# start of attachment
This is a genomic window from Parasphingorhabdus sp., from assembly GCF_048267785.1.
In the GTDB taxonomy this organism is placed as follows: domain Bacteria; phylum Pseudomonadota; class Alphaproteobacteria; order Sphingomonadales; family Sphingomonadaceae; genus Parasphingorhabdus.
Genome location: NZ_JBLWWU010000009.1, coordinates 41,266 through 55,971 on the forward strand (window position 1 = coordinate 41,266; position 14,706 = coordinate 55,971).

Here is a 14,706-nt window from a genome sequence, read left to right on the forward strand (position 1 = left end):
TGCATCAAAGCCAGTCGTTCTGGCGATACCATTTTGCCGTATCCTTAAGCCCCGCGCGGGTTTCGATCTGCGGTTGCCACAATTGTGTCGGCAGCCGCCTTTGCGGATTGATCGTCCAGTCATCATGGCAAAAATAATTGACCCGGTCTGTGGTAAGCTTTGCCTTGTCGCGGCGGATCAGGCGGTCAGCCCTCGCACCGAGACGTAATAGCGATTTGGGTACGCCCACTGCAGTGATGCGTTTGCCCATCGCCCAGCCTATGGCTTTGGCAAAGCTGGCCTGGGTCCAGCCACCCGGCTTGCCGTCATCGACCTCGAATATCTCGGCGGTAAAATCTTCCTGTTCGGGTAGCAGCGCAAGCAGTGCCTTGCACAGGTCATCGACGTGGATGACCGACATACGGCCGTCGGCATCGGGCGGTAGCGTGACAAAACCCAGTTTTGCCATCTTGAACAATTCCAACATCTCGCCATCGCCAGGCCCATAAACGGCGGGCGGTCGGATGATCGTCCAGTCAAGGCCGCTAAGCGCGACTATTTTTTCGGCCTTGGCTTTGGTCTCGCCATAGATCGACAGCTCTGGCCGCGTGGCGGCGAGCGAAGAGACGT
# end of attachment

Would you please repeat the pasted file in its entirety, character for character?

This is a genomic window from Parasphingorhabdus sp., from assembly GCF_048267785.1.
In the GTDB taxonomy this organism is placed as follows: domain Bacteria; phylum Pseudomonadota; class Alphaproteobacteria; order Sphingomonadales; family Sphingomonadaceae; genus Parasphingorhabdus.
Genome location: NZ_JBLWWU010000009.1, coordinates 41,266 through 55,971 on the forward strand (window position 1 = coordinate 41,266; position 14,706 = coordinate 55,971).

Here is a 14,706-nt window from a genome sequence, read left to right on the forward strand (position 1 = left end):
TGCATCAAAGCCAGTCGTTCTGGCGATACCATTTTGCCGTATCCTTAAGCCCCGCGCGGGTTTCGATCTGCGGTTGCCACAATTGTGTCGGCAGCCGCCTTTGCGGATTGATCGTCCAGTCATCATGGCAAAAATAATTGACCCGGTCTGTGGTAAGCTTTGCCTTGTCGCGGCGGATCAGGCGGTCAGCCCTCGCACCGAGACGTAATAGCGATTTGGGTACGCCCACTGCAGTGATGCGTTTGCCCATCGCCCAGCCTATGGCTTTGGCAAAGCTGGCCTGGGTCCAGCCACCCGGCTTGCCGTCATCGACCTCGAATATCTCGGCGGTAAAATCTTCCTGTTCGGGTAGCAGCGCAAGCAGTGCCTTGCACAGGTCATCGACGTGGATGACCGACATACGGCCGTCGGCATCGGGCGGTAGCGTGACAAAACCCAGTTTTGCCATCTTGAACAATTCCAACATCTCGCCATCGCCAGGCCCATAAACGGCGGGCGGTCGGATGATCGTCCAGTCAAGGCCGCTAAGCGCGACTATTTTTTCGGCCTTGGCTTTGGTCTCGCCATAGATCGACAGCTCTGGCCGCGTGGCGGCGAGCGAAGAGACGT